The Repository, Mar. 7, 2003
By LORI MONSEWICZ, Repository staff writer
KILGORE —— This sleepy little village in rural southeastern Carroll County was abuzz this week with FBI agents seeking snacks and residents wondering what Anthony Fernwalt is wanted for this time.
The man who drew national attention when he discovered a weeping portrait of the Virgin Mary and claimed to have conversed with Christ was arrested Tuesday after authorities swept in on his wooded hillside home and defunct Christ in the Hills shrine, which was a mecca three years ago for those who thought the world would end with the century. Fernwalt had claimed he was using birth certificates of dead Canadians to bring Pakistani and Indian nationals into the country for a terrorist attack using sarin gas.
He has been arrested before — on charges of felony theft, possession of marijuana, abduction, bad checks, carrying concealed weapons, probation violations and unlawful possession of explosive materials. And he has been in prison.
Some think that this time, he may have instigated his own arrest.
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“Is it a terrorist act? I can’t say that,” said Jefferson County Sheriff Fred Abdalla. Fernwalt showed up at Abdalla’s office to confess, and Abdalla still doesn’t know why.
“I think Tony is an attention-getter,” the sheriff said. “He saw all these people coming to see him (for his apparitions). Is this the case now? It could be.”
Some Kilgore residents agree, and plenty of rumors are floating around.
Brian Will said he’s heard “the same thing as everyone else, I guess — about the Holy Water and his women.”
Fernwalt’s wife, Patty, lives in the same house as his ex-wife, Theresa. Other family members said he also was married twice before. But some townspeople believe he’s still married to all of them.
Junior Bright said Fernwalt has “just a regular old cult” on the hill.
Bright noticed the television stations setting up their remote broadcasting trucks by the school Thursday.
“What we need to do is drive around and get us a couple of Arabian masks or something. How long do you think it’d take them to stop me?” he said, jokingly.
The men were among the many locals stopping in at the Kilgore General Store, the biggest — and seemingly, the only — business in town. Nearly everyone wanted to know what was going on at the Fernwalt place out on Branch Road.
Outside the former gas station that is now a store, the sign advertised Marlboro cigarettes at $3.19 a pack — Fernwalt’s brand, said Iverna Simmons, manager. “Unless he was ‘quitting,’ ” she said.
Inside, newspapers sold out early on Thursday.
Television news crews and newspaper reporters stopped in throughout the day.
It had been a different stream of customers on Tuesday. Those customers had carried guns.
FBI agents from Cleveland, Canton and Quantico, Va., Carroll County sheriff’s deputies and Stark County Fugitive Task Force officers stopped in for snacks after the initial search of Fernwalt’s property and later in the day.
“Did you ever make a sandwich for the FBI? That just doesn’t happen in Kilgore,” said clerk Beverly Wood. “They got turkey and American.”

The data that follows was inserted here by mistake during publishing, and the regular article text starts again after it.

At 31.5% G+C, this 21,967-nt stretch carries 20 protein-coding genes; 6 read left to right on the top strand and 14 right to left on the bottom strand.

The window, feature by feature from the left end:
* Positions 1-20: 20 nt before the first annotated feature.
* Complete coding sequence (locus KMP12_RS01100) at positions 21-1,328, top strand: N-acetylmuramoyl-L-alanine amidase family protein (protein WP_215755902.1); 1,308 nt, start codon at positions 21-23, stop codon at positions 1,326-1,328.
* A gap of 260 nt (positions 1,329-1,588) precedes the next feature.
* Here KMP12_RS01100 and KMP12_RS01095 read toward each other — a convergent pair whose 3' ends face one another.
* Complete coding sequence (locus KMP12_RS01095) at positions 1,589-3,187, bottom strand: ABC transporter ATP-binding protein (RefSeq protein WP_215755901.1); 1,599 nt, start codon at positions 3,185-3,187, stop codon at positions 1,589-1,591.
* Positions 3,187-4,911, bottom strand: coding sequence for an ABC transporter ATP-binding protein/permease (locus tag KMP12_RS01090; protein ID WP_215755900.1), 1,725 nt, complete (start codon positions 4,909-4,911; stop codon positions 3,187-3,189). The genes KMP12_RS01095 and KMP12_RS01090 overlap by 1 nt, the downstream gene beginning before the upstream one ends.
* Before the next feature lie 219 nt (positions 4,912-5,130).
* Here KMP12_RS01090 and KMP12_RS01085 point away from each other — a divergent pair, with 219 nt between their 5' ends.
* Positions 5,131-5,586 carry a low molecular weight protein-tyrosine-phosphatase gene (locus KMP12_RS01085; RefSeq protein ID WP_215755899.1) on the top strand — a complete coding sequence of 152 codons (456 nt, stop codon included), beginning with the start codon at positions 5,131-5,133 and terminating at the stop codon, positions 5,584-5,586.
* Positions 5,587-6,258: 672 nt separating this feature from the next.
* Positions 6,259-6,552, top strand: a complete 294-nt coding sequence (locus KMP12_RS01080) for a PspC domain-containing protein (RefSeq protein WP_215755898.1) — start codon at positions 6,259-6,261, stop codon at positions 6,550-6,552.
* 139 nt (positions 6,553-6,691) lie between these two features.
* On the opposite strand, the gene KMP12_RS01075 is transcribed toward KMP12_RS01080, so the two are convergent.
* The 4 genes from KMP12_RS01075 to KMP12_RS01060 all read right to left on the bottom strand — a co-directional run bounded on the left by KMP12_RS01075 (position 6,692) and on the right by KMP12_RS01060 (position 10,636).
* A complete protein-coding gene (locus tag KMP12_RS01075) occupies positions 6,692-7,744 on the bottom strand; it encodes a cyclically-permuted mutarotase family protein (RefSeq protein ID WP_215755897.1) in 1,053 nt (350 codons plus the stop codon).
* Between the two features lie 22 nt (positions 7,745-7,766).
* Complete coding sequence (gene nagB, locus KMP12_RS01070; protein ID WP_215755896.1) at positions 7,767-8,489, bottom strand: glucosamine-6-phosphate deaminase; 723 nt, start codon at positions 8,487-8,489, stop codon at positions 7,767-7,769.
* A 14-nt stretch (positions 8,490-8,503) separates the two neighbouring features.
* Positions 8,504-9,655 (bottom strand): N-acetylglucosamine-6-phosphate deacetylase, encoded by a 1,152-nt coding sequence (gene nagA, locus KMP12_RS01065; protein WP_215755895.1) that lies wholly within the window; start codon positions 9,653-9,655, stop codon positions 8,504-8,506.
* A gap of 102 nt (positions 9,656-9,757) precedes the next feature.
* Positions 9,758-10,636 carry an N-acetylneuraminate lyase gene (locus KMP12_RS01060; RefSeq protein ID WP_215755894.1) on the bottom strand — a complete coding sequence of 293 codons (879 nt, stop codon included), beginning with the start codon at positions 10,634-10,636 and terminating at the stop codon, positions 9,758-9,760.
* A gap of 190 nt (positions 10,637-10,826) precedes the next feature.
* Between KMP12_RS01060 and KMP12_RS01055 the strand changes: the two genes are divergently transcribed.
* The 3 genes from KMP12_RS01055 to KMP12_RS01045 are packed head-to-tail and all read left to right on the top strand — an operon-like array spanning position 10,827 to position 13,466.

Wood said the visit by federal agents was a surprise.
“Everything was so quiet and nobody knew anything was going on until we saw all the FBI people go by,” she said.
Curious, she followed them.
When they stopped at Branch and Post roads, “they were putting on their gas masks and bulletproof vests,” she said. “I never heard of Christ in the Hills (church) until a big tour bus came to our house trying to find it.”
Simmons said Fernwalt was selling water from his spring as Holy Water at the church, and that people came from all over the country to buy it. But, she said, the well must have run dry because he bought cases of Deer Park water from the store.
Patty Fernwalt on Wednesday said people have accused her husband of selling the water from the spring. But, she said, it has always been free and people still draw from it.
Trina Howe, an Akron area woman who said she is one of Fernwalt’s seven children — he has five grandchildren — said the store-bought water was used solely by Fernwalt at his home last summer after discovering a water bug in the spring water. Howe said he didn’t want his children drinking water with bugs and declared a switch to bottled water.
Howe said her father is a good-hearted man who was concerned after Sept. 11 about growing extra food in the garden for anyone who shows up hungry.
When she was growing up, she said, “Dad would go fishing and bring people home with him because they didn’t have a home. I told him to quit doing that, because I’d wake up and there’d be these strange people picking up trash in my driveway.”
Howe said she didn’t know whether Fernwalt was capable of doing what he claimed to police.
“Why he would say it, I don’t know. Why he would do it, I don’t know,” she said.
When told that a magistrate judge at the U.S. District Court in Akron on Wednesday ordered Fernwalt to undergo a psychiatric evaluation to determine whether he is competent to stand trial, Howe said, “He needs it.”
Staff Writer Tim Botos contributed to this report.
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